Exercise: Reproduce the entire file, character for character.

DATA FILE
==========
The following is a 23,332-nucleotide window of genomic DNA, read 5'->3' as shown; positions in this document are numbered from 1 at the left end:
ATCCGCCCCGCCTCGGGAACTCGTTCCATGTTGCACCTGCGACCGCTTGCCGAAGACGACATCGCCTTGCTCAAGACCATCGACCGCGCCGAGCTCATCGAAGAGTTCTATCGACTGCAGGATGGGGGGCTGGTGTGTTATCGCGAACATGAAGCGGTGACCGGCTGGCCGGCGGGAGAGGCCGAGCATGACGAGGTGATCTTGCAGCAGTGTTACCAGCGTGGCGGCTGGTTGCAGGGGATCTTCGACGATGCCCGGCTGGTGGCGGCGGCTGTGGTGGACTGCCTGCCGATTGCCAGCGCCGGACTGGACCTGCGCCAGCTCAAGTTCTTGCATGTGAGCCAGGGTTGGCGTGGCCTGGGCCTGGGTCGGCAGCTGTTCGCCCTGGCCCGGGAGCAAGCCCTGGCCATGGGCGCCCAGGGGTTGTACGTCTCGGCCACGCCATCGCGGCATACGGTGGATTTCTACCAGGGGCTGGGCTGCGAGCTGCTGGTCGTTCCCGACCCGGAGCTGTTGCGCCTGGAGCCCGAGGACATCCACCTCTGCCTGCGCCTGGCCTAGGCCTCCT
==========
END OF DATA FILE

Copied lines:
The following is a 23,332-nucleotide window of genomic DNA, read 5'->3' as shown; positions in this document are numbered from 1 at the left end:
ATCCGCCCCGCCTCGGGAACTCGTTCCATGTTGCACCTGCGACCGCTTGCCGAAGACGACATCGCCTTGCTCAAGACCATCGACCGCGCCGAGCTCATCGAAGAGTTCTATCGACTGCAGGATGGGGGGCTGGTGTGTTATCGCGAACATGAAGCGGTGACCGGCTGGCCGGCGGGAGAGGCCGAGCATGACGAGGTGATCTTGCAGCAGTGTTACCAGCGTGGCGGCTGGTTGCAGGGGATCTTCGACGATGCCCGGCTGGTGGCGGCGGCTGTGGTGGACTGCCTGCCGATTGCCAGCGCCGGACTGGACCTGCGCCAGCTCAAGTTCTTGCATGTGAGCCAGGGTTGGCGTGGCCTGGGCCTGGGTCGGCAGCTGTTCGCCCTGGCCCGGGAGCAAGCCCTGGCCATGGGCGCCCAGGGGTTGTACGTCTCGGCCACGCCATCGCGGCATACGGTGGATTTCTACCAGGGGCTGGGCTGCGAGCTGCTGGTCGTTCCCGACCCGGAGCTGTTGCGCCTGGAGCCCGAGGACATCCACCTCTGCCTGCGCCTGGCCTAGGCCTCCT